To the Land of the Cattails (1986) is set in Appelfeld’s native province of Bukovina, near the Ukraine. The coprotagonists are Toni, a beautiful but self-centered thirty-four-year-old Jewess, and her sensitive, adolescent son, Rudi. The divorced, promiscuous mother journeys eastward with her half-Gentile son to her rural homeland. Yet they never complete their return. They find Jews murdered and uprooted along way stations, with Toni’s parents turning out to have mysteriously vanished. Rudi is separated from Toni, never to find her again. He innocently joins a cluster of Jews at a rural railroad station. They are waiting to be taken where all Jews in the region have been told to go—and where few will live to tell their tales. Again, Appelfeld’s voice is muted, impassive, neutral rather than naturalistic: no congested, suffocating boxcars; no SS guards wielding whips; no electrified barbed wires; no gas chambers. Readers will bring their own awareness of modern history as nightmare to this as well as to Appelfeld’s other fables.
With The Immortal Bartfuss Appelfeld abandons the milieu of a pre- and post-World War II Europe, except for brief reminiscences, and focuses on contemporary Israel. The central character survived the Holocaust and now resides in the seaport town of Jaffa. He is brooding, insular, self-isolated, and emotionally narcotized. At fifty, Bartfuss has one estranged married daughter, Paula; another, Bridget, who is retarded and lives at home; and an embittered wife, Rosa, whom he never loved and whom he cannot forgive for having survived the war by fornicating with peasants. For her part, Rosa cannot forgive him for having attempted to escape his responsibilities toward her and their daughters by leaving Italy after the war on an immigrant vessel. Somehow, she discovered his plan and managed to board the same boat. Thereafter she plays Medea, instilling venom in her daughters against their father.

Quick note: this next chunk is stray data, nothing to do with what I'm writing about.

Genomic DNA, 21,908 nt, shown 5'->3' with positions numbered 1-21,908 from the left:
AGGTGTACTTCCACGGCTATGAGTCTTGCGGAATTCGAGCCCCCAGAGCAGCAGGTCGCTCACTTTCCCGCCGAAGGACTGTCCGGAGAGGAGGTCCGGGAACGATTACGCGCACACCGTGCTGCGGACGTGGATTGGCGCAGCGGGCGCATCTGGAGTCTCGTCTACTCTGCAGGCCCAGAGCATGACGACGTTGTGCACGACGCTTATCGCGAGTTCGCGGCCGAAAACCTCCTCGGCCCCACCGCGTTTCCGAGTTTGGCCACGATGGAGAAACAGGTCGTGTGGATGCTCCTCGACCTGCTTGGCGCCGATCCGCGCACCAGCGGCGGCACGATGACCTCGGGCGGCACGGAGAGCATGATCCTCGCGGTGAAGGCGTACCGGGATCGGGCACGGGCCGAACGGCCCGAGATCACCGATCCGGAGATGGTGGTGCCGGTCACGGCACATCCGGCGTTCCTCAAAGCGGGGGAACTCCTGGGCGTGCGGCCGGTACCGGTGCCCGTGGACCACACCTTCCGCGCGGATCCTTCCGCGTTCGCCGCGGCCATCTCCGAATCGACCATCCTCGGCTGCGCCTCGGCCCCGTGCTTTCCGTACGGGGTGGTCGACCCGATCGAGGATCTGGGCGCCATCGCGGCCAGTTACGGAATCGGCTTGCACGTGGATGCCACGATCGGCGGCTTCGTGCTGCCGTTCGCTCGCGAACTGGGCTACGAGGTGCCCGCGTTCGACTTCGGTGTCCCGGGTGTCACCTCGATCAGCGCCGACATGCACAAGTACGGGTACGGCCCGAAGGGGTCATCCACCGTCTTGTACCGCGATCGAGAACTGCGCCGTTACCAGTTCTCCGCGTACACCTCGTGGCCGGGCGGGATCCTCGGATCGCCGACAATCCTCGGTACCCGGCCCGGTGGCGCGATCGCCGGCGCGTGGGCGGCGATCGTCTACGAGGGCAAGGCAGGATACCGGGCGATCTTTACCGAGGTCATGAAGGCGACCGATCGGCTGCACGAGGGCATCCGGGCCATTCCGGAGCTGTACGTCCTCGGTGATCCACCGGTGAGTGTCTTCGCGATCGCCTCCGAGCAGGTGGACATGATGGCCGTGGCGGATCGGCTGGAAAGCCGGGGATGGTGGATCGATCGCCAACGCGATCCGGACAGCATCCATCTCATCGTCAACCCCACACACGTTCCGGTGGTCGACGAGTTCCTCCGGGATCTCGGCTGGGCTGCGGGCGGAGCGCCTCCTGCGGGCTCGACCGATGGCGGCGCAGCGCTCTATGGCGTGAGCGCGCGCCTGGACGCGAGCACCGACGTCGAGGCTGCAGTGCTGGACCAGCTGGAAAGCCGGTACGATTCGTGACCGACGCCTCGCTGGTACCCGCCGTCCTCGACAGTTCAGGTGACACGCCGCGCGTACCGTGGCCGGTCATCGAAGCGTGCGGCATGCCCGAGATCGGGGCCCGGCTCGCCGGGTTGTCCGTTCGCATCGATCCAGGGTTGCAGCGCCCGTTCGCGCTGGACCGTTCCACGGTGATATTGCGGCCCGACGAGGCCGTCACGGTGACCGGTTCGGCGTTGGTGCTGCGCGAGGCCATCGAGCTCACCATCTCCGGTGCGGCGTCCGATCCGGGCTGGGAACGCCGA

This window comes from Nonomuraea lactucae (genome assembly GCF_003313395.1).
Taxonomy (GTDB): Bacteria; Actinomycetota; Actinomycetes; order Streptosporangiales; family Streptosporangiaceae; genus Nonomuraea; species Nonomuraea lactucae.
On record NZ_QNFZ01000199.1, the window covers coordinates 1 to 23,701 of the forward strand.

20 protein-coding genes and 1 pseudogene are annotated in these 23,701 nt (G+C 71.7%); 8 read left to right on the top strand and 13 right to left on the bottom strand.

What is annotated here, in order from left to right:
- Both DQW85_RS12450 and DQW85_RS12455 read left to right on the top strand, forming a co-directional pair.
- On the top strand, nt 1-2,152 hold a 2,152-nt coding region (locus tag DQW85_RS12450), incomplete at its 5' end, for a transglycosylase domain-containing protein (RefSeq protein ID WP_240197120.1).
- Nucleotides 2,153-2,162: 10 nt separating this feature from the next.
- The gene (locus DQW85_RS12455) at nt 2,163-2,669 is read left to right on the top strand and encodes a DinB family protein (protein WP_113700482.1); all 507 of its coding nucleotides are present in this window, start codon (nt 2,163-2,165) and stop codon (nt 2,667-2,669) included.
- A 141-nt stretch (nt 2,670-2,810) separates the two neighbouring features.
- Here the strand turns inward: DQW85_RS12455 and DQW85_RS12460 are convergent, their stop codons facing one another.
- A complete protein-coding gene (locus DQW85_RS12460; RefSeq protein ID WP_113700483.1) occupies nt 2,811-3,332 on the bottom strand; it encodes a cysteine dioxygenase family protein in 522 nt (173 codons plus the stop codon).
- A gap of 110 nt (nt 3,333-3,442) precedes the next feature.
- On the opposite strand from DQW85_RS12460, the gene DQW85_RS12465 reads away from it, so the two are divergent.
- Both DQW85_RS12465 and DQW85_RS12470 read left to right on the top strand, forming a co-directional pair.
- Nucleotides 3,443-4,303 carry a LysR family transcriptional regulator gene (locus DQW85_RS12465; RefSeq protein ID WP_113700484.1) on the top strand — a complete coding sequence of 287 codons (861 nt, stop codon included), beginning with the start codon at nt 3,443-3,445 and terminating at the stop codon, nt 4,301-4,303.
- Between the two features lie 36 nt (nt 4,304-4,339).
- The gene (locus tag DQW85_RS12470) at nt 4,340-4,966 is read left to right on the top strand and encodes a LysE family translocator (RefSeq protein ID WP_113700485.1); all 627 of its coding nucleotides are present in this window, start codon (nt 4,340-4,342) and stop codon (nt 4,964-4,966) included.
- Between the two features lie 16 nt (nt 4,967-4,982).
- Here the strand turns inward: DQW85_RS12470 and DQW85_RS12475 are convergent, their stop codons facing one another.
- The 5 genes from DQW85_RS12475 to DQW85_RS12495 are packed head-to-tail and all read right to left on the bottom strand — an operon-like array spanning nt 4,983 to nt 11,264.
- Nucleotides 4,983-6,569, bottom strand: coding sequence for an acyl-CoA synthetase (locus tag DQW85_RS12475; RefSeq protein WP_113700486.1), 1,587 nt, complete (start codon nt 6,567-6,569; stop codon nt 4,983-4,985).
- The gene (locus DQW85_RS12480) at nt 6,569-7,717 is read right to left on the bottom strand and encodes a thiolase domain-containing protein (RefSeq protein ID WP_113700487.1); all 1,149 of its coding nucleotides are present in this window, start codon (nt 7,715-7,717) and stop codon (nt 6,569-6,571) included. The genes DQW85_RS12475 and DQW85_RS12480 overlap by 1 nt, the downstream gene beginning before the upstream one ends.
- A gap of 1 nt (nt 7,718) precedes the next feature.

Bartfuss sleeps in a room apart from his wife and impaired daughter, leaves the apartment at dawn, and returns close to midnight. He sits in cafés for hours at a time, incommunicative, solitary; alternatively, he wanders along the seashore for hours, again incommunicative and solitary. He has learned wariness, secretiveness, miserliness, has “developed a clipped language of refusal, protective syllables that were accompanied with a shrug of his left shoulder, all of which said, ’leave me alone.’”
Why is Bartfuss called “immortal”? Appelfeld hints that the epithet originated during the immediate postwar years, when Bartfuss belonged to a large smuggling ring in Italy and survived fifty bullets in his body, somehow escaping arrest. Now he makes a mysterious but apparently lucrative living as some sort of underworld trader who dispatches his business in a rapid outburst of transactions that consumes no more than fifteen minutes of his working day. So he has ample time to reflect and ruminate about his precarious past and detested present. Appelfeld summarized Bartfuss’ behavior in an interview: He “has swallowed the Holocaust whole, and he walks about with it in all his limbs.”
Nevertheless, Bartfuss’ feelings, while atrophied, are by no means dead. In a café he sees Theresa, his close friend from concentration camp days, but she rejects his attempts to renew their intimacy: Memories frighten her; she can only live for the moment. An old confederate from Italy rebuffs Bartfuss’ offer of a loan. When he wants to buy Bridget the gold-plated watch she covets, his daughter instead runs away from him, fearful of her mother’s disapproval if she accepted her father’s gift. Bartfuss is in an existential crisis: His burden of being is oppressively heavy.